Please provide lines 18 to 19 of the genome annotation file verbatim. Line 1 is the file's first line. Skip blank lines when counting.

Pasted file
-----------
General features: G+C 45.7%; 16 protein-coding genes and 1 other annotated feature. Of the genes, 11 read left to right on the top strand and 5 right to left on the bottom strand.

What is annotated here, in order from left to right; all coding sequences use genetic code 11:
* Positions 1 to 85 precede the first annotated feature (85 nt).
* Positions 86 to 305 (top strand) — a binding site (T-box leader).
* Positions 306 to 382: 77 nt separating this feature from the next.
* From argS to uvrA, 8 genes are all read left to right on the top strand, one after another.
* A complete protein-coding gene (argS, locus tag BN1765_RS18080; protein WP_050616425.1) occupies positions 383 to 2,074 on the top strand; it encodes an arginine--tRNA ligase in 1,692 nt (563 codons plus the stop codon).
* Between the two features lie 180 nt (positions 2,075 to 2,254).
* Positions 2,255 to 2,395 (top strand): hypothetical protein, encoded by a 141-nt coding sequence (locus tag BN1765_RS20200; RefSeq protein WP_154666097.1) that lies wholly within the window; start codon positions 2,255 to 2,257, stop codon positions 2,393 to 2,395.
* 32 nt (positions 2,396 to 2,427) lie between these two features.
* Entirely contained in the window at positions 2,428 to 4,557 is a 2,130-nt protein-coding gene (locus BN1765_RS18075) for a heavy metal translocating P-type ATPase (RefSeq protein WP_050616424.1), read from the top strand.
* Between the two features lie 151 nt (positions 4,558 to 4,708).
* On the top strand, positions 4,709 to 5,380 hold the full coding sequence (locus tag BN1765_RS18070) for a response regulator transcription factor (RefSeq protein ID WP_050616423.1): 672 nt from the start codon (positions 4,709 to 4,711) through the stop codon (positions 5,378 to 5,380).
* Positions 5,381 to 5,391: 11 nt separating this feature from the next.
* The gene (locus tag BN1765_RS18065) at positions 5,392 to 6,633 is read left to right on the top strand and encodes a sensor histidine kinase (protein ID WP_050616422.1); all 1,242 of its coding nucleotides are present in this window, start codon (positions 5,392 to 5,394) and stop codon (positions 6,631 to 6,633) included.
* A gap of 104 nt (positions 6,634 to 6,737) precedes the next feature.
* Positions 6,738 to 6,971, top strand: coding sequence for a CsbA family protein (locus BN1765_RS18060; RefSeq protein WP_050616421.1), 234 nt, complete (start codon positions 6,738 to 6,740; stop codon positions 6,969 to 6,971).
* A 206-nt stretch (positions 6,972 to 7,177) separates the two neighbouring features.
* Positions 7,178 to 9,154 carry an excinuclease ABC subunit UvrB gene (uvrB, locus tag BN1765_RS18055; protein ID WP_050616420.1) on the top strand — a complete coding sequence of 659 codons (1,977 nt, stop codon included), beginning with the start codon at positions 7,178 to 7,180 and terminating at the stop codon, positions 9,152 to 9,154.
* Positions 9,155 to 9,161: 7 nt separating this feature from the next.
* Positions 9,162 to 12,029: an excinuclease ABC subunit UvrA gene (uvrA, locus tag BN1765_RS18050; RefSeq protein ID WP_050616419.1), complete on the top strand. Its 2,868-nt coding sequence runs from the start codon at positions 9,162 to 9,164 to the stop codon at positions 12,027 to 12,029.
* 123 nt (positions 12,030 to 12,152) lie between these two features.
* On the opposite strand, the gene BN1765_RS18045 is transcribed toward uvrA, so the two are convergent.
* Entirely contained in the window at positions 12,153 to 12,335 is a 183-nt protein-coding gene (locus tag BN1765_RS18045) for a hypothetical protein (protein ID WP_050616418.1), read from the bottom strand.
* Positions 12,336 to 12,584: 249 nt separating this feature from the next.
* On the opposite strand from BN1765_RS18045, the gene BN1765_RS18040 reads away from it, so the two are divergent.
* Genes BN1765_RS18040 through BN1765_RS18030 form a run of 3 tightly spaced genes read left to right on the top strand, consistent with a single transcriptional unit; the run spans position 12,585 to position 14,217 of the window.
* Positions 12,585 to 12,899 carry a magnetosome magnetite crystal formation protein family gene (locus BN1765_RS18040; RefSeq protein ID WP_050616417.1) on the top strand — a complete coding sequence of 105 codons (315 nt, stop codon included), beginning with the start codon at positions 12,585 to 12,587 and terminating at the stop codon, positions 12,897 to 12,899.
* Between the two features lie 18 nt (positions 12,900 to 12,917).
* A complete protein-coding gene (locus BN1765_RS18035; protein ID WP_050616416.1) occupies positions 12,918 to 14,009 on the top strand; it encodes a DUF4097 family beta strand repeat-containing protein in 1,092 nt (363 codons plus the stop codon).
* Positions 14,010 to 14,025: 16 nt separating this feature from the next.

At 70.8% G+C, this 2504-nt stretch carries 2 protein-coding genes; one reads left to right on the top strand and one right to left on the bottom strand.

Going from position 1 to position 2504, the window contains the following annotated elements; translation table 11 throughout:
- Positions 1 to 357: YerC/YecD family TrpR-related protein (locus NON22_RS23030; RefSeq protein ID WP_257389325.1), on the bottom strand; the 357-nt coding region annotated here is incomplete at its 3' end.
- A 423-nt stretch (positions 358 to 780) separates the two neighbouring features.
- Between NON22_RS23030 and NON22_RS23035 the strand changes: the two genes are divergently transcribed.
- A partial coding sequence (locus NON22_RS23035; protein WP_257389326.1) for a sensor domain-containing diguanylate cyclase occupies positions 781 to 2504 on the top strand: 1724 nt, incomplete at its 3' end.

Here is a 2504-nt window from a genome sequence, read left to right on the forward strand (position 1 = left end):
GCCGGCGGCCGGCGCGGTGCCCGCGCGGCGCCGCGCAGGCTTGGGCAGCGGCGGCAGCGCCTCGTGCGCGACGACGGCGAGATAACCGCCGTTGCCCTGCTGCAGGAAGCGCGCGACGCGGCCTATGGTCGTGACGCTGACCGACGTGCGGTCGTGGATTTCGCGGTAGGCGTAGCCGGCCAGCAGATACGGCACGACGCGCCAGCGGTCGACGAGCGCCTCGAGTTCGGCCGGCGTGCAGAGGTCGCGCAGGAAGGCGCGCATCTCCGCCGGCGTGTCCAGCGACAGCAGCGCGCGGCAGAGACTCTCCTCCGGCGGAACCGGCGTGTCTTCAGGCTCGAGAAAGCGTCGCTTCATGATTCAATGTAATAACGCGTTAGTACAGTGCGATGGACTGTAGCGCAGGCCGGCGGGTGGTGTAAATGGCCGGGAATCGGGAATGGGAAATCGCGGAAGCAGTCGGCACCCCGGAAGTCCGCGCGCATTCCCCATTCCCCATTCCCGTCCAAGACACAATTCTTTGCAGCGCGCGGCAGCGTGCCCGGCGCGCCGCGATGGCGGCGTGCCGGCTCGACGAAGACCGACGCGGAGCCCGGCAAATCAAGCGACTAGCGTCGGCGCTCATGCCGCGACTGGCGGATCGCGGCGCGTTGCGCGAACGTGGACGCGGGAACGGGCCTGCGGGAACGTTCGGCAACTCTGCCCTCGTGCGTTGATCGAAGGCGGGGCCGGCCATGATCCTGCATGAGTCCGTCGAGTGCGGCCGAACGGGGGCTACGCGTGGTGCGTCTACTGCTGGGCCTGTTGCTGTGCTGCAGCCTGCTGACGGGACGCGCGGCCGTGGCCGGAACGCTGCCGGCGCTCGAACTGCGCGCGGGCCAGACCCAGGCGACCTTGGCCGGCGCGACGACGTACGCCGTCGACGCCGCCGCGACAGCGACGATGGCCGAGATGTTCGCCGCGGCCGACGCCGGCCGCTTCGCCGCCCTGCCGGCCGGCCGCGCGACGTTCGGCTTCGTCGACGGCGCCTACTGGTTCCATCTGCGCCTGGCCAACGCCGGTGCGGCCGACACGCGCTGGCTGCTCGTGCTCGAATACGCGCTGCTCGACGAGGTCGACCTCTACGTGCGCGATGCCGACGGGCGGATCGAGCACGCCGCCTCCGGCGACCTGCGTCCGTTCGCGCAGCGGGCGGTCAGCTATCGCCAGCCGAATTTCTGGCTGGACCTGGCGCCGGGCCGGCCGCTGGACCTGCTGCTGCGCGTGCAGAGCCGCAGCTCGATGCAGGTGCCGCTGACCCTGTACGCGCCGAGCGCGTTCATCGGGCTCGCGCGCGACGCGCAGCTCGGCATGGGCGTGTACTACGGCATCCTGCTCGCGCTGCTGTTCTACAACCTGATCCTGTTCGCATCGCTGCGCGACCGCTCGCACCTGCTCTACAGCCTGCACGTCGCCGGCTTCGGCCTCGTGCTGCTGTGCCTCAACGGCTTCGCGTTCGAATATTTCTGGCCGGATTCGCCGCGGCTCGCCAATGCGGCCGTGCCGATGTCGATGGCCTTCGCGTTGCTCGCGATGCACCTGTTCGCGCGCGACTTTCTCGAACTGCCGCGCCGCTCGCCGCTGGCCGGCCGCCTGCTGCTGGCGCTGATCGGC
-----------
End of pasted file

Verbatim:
* A 206-nt stretch (positions 6,972 to 7,177) separates the two neighbouring features.
* Positions 7,178 to 9,154 carry an excinuclease ABC subunit UvrB gene (uvrB, locus tag BN1765_RS18055; protein ID WP_050616420.1) on the top strand — a complete coding sequence of 659 codons (1,977 nt, stop codon included), beginning with the start codon at positions 7,178 to 7,180 and terminating at the stop codon, positions 9,152 to 9,154.